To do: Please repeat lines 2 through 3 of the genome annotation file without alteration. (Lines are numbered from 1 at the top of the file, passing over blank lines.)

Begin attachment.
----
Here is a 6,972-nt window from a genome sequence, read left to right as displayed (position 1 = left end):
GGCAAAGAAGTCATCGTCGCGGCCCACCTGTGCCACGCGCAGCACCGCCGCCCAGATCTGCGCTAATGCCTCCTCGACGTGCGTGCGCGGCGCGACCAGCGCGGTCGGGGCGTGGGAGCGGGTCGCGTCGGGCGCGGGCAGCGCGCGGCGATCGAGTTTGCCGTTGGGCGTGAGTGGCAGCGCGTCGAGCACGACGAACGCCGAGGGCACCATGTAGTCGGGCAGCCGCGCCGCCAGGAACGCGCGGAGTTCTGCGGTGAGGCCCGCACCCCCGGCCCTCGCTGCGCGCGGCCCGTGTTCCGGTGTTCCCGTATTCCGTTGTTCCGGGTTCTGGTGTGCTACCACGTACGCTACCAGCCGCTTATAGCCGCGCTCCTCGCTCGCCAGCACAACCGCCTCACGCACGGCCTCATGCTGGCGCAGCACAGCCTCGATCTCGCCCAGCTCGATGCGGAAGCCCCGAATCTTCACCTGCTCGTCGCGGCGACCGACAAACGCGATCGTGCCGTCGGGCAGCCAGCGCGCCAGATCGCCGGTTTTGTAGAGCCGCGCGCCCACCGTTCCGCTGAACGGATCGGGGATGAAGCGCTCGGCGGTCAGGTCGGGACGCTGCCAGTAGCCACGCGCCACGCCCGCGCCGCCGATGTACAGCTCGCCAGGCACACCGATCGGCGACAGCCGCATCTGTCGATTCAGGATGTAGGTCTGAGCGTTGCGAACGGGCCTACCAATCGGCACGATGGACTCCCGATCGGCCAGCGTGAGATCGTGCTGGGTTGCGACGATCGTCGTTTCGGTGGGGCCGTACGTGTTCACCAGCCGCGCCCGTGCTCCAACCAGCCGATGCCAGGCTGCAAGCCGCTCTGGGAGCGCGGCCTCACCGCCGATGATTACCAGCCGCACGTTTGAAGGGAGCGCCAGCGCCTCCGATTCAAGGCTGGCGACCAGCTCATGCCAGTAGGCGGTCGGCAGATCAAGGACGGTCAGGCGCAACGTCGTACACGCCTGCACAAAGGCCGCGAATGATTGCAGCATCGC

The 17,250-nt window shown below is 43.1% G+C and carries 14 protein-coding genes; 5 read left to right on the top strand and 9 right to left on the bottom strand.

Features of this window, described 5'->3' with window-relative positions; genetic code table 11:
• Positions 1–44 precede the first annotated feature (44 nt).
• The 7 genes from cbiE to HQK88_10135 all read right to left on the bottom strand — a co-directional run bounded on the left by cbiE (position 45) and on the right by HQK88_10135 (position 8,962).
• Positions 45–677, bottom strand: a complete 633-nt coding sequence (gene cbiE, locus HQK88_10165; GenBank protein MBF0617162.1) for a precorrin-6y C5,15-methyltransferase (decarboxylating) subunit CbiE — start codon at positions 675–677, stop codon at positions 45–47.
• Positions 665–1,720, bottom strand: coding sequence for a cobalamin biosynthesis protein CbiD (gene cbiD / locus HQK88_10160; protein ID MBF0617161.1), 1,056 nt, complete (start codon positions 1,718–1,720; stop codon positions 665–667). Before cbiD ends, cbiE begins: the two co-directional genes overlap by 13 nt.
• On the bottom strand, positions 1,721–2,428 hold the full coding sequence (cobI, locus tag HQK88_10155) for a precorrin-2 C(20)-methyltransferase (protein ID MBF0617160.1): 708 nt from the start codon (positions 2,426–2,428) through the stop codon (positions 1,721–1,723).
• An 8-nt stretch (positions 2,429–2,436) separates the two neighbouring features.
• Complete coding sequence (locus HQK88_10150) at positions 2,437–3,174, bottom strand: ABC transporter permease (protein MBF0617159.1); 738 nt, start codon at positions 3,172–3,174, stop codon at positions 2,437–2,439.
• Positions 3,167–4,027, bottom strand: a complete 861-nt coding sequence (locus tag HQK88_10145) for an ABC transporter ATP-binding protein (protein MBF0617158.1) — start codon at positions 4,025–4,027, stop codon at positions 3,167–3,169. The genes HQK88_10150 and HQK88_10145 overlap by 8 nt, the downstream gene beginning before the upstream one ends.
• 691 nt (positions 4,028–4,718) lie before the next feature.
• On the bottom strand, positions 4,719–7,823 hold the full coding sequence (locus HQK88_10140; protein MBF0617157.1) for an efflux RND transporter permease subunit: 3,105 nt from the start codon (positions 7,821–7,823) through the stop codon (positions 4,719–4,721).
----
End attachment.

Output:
GGCAAAGAAGTCATCGTCGCGGCCCACCTGTGCCACGCGCAGCACCGCCGCCCAGATCTGCGCTAATGCCTCCTCGACGTGCGTGCGCGGCGCGACCAGCGCGGTCGGGGCGTGGGAGCGGGTCGCGTCGGGCGCGGGCAGCGCGCGGCGATCGAGTTTGCCGTTGGGCGTGAGTGGCAGCGCGTCGAGCACGACGAACGCCGAGGGCACCATGTAGTCGGGCAGCCGCGCCGCCAGGAACGCGCGGAGTTCTGCGGTGAGGCCCGCACCCCCGGCCCTCGCTGCGCGCGGCCCGTGTTCCGGTGTTCCCGTATTCCGTTGTTCCGGGTTCTGGTGTGCTACCACGTACGCTACCAGCCGCTTATAGCCGCGCTCCTCGCTCGCCAGCACAACCGCCTCACGCACGGCCTCATGCTGGCGCAGCACAGCCTCGATCTCGCCCAGCTCGATGCGGAAGCCCCGAATCTTCACCTGCTCGTCGCGGCGACCGACAAACGCGATCGTGCCGTCGGGCAGCCAGCGCGCCAGATCGCCGGTTTTGTAGAGCCGCGCGCCCACCGTTCCGCTGAACGGATCGGGGATGAAGCGCTCGGCGGTCAGGTCGGGACGCTGCCAGTAGCCACGCGCCACGCCCGCGCCGCCGATGTACAGCTCGCCAGGCACACCGATCGGCGACAGCCGCATCTGTCGATTCAGGATGTAGGTCTGAGCGTTGCGAACGGGCCTACCAATCGGCACGATGGACTCCCGATCGGCCAGCGTGAGATCGTGCTGGGTTGCGACGATCGTCGTTTCGGTGGGGCCGTACGTGTTCACCAGCCGCGCCCGTGCTCCAACCAGCCGATGCCAGGCTGCAAGCCGCTCTGGGAGCGCGGCCTCACCGCCGATGATTACCAGCCGCACGTTTGAAGGGAGCGCCAGCGCCTCCGATTCAAGGCTGGCGACCAGCTCATGCCAGTAGGCGGTCGGCAGATCAAGGACGGTCAGGCGCAACGTCGTACACGCCTGCACAAAGGCCGCGAATGATTGCAGCATCGC

The 17,250-nt window shown below is 43.1% G+C and carries 14 protein-coding genes; 5 read left to right on the top strand and 9 right to left on the bottom strand.